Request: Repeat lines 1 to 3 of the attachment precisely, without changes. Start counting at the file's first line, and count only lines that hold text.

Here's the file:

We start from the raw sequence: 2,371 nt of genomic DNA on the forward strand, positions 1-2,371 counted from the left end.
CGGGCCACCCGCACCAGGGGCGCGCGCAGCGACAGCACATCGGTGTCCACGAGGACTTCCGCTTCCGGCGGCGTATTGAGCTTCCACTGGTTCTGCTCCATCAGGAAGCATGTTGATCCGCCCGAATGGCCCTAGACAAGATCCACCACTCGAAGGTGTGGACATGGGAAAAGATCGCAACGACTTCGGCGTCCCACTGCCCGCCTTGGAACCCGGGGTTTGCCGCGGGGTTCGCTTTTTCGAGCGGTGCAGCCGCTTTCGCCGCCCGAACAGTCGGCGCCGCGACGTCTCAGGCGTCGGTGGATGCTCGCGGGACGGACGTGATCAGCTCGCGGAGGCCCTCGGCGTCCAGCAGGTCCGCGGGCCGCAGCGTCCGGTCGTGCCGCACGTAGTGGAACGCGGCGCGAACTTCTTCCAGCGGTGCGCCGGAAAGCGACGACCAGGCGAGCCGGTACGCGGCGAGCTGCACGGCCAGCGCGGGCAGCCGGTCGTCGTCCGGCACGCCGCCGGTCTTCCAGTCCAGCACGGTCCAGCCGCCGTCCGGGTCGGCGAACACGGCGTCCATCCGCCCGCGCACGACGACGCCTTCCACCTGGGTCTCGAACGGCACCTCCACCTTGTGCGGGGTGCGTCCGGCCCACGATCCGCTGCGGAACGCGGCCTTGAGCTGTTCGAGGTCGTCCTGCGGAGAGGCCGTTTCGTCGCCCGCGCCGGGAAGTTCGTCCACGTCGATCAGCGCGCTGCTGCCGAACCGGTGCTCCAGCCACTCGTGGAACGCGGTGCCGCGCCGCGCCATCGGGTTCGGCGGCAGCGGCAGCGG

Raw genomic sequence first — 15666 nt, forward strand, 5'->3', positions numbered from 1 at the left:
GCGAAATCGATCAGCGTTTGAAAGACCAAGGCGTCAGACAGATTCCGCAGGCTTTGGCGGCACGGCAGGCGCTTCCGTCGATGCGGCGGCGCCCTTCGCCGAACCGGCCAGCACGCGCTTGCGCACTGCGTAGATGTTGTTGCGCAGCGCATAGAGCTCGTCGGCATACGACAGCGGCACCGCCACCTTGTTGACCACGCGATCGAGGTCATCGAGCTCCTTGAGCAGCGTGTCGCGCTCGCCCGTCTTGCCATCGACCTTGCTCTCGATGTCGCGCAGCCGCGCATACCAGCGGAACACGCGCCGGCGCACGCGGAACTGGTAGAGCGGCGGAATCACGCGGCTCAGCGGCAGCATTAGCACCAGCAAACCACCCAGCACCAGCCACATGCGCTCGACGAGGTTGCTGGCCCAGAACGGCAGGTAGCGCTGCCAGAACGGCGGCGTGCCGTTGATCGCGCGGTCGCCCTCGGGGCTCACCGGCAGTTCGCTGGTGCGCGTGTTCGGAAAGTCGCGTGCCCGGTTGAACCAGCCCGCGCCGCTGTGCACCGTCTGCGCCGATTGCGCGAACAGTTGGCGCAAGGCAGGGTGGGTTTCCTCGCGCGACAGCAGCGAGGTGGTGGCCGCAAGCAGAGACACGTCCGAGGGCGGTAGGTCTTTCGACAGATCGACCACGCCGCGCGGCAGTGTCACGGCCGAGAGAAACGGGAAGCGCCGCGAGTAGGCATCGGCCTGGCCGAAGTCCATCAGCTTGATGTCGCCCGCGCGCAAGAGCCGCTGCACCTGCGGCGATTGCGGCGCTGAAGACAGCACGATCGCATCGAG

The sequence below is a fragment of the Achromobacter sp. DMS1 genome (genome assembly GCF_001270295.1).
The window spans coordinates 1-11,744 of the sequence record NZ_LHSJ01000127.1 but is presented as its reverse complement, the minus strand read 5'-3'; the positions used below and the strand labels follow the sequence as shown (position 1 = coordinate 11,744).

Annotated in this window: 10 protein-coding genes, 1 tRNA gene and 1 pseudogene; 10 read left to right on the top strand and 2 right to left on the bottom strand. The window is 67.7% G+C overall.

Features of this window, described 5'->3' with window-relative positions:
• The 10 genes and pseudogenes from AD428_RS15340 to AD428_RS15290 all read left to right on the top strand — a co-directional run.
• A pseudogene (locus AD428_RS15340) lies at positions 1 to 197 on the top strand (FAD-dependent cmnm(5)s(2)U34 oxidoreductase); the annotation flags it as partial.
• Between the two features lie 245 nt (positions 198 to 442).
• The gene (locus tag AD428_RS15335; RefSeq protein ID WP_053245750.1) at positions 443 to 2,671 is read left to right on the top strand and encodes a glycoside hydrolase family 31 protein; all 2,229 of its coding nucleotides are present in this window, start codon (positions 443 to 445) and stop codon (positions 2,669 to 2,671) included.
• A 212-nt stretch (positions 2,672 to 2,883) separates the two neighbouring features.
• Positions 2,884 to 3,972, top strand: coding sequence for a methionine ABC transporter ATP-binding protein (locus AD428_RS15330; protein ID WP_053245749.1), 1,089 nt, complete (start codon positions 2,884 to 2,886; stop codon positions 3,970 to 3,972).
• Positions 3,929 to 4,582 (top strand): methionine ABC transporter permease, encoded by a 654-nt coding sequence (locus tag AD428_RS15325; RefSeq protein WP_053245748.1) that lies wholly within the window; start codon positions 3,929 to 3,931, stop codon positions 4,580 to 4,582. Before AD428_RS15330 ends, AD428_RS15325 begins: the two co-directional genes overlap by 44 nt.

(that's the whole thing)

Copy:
We start from the raw sequence: 2,371 nt of genomic DNA on the forward strand, positions 1-2,371 counted from the left end.
CGGGCCACCCGCACCAGGGGCGCGCGCAGCGACAGCACATCGGTGTCCACGAGGACTTCCGCTTCCGGCGGCGTATTGAGCTTCCACTGGTTCTGCTCCATCAGGAAGCATGTTGATCCGCCCGAATGGCCCTAGACAAGATCCACCACTCGAAGGTGTGGACATGGGAAAAGATCGCAACGACTTCGGCGTCCCACTGCCCGCCTTGGAACCCGGGGTTTGCCGCGGGGTTCGCTTTTTCGAGCGGTGCAGCCGCTTTCGCCGCCCGAACAGTCGGCGCCGCGACGTCTCAGGCGTCGGTGGATGCTCGCGGGACGGACGTGATCAGCTCGCGGAGGCCCTCGGCGTCCAGCAGGTCCGCGGGCCGCAGCGTCCGGTCGTGCCGCACGTAGTGGAACGCGGCGCGAACTTCTTCCAGCGGTGCGCCGGAAAGCGACGACCAGGCGAGCCGGTACGCGGCGAGCTGCACGGCCAGCGCGGGCAGCCGGTCGTCGTCCGGCACGCCGCCGGTCTTCCAGTCCAGCACGGTCCAGCCGCCGTCCGGGTCGGCGAACACGGCGTCCATCCGCCCGCGCACGACGACGCCTTCCACCTGGGTCTCGAACGGCACCTCCACCTTGTGCGGGGTGCGTCCGGCCCACGATCCGCTGCGGAACGCGGCCTTGAGCTGTTCGAGGTCGTCCTGCGGAGAGGCCGTTTCGTCGCCCGCGCCGGGAAGTTCGTCCACGTCGATCAGCGCGCTGCTGCCGAACCGGTGCTCCAGCCACTCGTGGAACGCGGTGCCGCGCCGCGCCATCGGGTTCGGCGGCAGCGGCAGCGG

Raw genomic sequence first — 15666 nt, forward strand, 5'->3', positions numbered from 1 at the left: